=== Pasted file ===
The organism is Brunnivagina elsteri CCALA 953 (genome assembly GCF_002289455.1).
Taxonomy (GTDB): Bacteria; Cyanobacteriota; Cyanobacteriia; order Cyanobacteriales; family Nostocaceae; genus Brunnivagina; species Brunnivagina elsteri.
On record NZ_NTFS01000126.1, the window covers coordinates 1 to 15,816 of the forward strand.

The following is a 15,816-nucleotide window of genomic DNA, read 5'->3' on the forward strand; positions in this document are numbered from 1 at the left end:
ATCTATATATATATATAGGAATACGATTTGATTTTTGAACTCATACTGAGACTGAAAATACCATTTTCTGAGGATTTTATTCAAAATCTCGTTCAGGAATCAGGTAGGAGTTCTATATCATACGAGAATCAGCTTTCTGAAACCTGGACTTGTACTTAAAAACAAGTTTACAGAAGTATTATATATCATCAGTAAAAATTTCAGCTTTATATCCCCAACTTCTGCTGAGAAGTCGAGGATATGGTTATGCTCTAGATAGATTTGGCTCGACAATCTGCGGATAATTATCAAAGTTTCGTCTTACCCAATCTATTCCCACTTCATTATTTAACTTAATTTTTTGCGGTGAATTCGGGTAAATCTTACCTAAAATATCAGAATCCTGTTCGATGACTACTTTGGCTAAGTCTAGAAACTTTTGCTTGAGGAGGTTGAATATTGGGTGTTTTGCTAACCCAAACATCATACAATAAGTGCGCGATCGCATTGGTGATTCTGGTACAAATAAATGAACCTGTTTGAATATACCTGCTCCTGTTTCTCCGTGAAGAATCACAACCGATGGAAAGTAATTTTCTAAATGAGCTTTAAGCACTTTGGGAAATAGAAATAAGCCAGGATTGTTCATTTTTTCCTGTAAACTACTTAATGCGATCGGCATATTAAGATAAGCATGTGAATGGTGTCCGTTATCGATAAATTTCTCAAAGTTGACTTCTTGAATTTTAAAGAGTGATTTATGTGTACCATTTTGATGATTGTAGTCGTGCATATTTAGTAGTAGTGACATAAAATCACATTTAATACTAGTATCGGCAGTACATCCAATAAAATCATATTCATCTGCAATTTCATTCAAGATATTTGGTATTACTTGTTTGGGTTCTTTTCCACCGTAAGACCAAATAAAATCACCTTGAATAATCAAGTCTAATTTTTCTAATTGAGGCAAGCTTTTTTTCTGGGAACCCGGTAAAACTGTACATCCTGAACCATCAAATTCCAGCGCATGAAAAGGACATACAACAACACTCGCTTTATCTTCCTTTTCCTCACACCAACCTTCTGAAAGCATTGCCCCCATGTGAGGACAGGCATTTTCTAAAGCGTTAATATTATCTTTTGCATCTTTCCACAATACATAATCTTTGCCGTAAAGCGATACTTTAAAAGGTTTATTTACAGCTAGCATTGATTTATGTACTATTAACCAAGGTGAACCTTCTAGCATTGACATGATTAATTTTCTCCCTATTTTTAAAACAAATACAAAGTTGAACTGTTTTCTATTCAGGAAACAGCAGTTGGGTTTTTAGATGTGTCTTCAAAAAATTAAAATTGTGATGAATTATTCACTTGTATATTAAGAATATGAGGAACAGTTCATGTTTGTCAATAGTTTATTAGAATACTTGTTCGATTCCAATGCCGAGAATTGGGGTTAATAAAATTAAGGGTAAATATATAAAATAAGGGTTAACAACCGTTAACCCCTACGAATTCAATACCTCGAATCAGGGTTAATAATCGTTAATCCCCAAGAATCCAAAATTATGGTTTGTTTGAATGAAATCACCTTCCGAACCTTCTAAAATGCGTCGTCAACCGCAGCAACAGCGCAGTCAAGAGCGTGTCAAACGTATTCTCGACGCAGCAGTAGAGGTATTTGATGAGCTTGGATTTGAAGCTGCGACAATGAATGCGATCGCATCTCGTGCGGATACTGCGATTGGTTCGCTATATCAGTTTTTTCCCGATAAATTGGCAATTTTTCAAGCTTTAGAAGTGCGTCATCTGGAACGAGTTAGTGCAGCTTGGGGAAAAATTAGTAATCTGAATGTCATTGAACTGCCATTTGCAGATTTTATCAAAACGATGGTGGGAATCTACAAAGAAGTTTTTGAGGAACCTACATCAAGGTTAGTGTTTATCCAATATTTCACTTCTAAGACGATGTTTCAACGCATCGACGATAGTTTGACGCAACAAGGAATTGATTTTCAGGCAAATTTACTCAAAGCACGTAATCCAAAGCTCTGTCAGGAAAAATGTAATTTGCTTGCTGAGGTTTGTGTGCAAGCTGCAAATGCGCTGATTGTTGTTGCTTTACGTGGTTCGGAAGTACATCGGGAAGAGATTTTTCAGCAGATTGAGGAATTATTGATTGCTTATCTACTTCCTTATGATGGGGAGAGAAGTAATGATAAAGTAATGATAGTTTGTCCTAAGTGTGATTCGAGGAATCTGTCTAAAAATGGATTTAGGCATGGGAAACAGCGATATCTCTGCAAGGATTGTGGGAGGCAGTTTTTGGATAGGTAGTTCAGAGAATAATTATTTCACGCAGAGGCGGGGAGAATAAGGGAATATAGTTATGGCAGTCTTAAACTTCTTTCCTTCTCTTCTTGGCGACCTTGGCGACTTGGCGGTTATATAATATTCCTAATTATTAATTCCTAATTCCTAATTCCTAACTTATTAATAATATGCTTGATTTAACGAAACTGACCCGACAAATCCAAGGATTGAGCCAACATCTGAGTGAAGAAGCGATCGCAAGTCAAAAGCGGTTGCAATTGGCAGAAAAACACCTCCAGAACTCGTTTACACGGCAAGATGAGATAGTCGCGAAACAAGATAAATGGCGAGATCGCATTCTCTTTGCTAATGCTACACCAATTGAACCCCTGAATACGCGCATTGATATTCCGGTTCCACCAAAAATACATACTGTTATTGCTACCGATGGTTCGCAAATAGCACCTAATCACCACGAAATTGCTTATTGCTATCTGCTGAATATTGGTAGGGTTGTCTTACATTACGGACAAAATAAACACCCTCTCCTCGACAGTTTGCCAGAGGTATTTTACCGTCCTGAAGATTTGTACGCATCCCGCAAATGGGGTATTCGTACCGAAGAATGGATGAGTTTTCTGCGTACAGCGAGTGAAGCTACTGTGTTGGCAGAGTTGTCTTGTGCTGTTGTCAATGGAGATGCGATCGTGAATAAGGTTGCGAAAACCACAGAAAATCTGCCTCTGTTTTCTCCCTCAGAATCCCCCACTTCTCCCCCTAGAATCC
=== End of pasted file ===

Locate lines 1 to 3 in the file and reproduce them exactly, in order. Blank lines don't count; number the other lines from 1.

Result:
The organism is Brunnivagina elsteri CCALA 953 (genome assembly GCF_002289455.1).
Taxonomy (GTDB): Bacteria; Cyanobacteriota; Cyanobacteriia; order Cyanobacteriales; family Nostocaceae; genus Brunnivagina; species Brunnivagina elsteri.
On record NZ_NTFS01000126.1, the window covers coordinates 1 to 15,816 of the forward strand.